Your Gut Health and Your Weight
Can your gut be the missing link in obesity?
Posted Mar 12, 2017
For years, you’ve been told that managing our weight is a matter of calories in versus calories out, and that you can shed pounds just by exercising more and eating less. But if you’ve been struggling with your weight, you know it’s not so simple. It can be incredibly frustrating to do all the hard work of eating a healthy, moderate diet and exercising regularly and still be overweight. What gives?
Researchers are beginning to understand a hidden factor in the equation: the human microbiome. Your digestive tract is home to a huge population of microorganisms that help you digest your food and extract nutrients. Normally, there is a balance of a number of different “gut bugs.” But if the proportions become imbalanced, you can develop a number of health problems.
Obesity is one of the conditions linked to changes in the microbiome. If you are overweight or obese, you are more likely to have an imbalance in gut bacteria and suffer from “leaky gut,” or damage to the intestinal wall that allows bacteria, toxins, and poorly digested proteins and fats to pass out of the intestines into the bloodstream. Together, the imbalance of microorganisms and leaky gut can cause symptoms throughout the body.
How do your gut microorganisms get out of whack? They may never have been properly balanced in the first place. If you were delivered by C-section or fed with a bottle instead of breastfed, you missed out on important chances to inherit good bacteria from your mom. For many people, obesity begins in childhood for these reasons.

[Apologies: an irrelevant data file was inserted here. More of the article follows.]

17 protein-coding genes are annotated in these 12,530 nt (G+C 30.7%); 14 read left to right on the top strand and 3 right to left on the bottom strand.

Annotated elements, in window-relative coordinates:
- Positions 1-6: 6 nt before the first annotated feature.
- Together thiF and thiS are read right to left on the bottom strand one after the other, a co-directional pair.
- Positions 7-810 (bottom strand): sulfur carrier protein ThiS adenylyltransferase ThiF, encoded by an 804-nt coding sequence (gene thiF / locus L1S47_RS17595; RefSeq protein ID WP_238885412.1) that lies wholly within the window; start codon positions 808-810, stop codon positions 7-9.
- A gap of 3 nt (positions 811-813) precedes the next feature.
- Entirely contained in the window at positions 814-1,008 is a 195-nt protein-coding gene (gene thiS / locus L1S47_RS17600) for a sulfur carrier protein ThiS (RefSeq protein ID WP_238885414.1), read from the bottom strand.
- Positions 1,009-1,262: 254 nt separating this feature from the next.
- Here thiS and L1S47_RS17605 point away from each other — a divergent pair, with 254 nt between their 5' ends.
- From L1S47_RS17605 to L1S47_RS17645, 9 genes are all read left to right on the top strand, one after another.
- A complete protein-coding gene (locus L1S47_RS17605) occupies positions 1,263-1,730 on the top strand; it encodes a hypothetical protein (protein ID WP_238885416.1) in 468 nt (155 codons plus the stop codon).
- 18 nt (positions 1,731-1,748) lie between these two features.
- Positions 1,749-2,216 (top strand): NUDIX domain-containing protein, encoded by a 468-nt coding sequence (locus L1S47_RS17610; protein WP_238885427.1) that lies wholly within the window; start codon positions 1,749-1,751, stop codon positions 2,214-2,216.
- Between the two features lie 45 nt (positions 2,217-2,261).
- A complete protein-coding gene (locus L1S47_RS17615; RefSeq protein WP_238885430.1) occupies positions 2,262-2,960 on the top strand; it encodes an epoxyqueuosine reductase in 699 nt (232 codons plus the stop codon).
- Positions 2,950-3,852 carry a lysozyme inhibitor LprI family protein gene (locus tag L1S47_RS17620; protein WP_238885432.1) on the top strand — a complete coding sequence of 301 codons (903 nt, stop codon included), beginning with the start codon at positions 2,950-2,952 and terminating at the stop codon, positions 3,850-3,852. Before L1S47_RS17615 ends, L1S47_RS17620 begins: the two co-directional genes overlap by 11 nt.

In adulthood, an imbalance in gut flora may be caused by stress, or by a high-fat or high carbohydrate diet. Antibiotics are another major culprit. When we take these drugs, the abundance of “good bacteria” in the gut may be reduced by a third, and this effect can last for weeks or months, making us vulnerable to digestive and metabolic changes that can cause weight gain. In fact, livestock are often fed low doses of antibiotics so they will reach market weight more quickly. Studies in mice suggest that a high-fat diet combined with antibiotics leads to an especially high rate of obesity.
To make a long story short, gut health affects every other aspect of your well-being, including your weight. Restoring digestive health – including rebalancing gut microorganisms – can be a great help in managing obesity. Here’s how to heal your gut.
- Use antibiotics sparingly. Talk with your doctor about ways to avoid unnecessary use of antibiotics. For example, they will not cure the common cold or other conditions caused by viruses.
- Take a probiotic supplement. These can help restore a healthy balance of gut flora. Use a product that has live microorganisms and a mix of different bacteria and yeast, including Lactobacillus GG, Saccharomyces boulardii, and Bifidobacteria.
- Eat prebiotic foods. Prebiotics are nondigestible carbohydrates (usually soluble food fibers) that act as food for probiotics. The best sources of soluble food fibers are chicory root, wild yams, other root vegetables, jicama, agave, whole grains, bananas, onions, garlic, and artichokes. You can also buy prebiotics in supplement form.
- Manage your stress. You already know that daily hassles can affect your weight when they make you want to eat to soothe yourself. But stress can also change the balance of intestinal bacteria. Practicing relaxation techniques like visualization or mindfulness meditation can help.
If you’ve found it hard to manage your weight through diet and exercise, you are not alone. By paying attention to the missing link – your microbiome – you can finally begin to make some real progress. Heal your gut, and heal your life!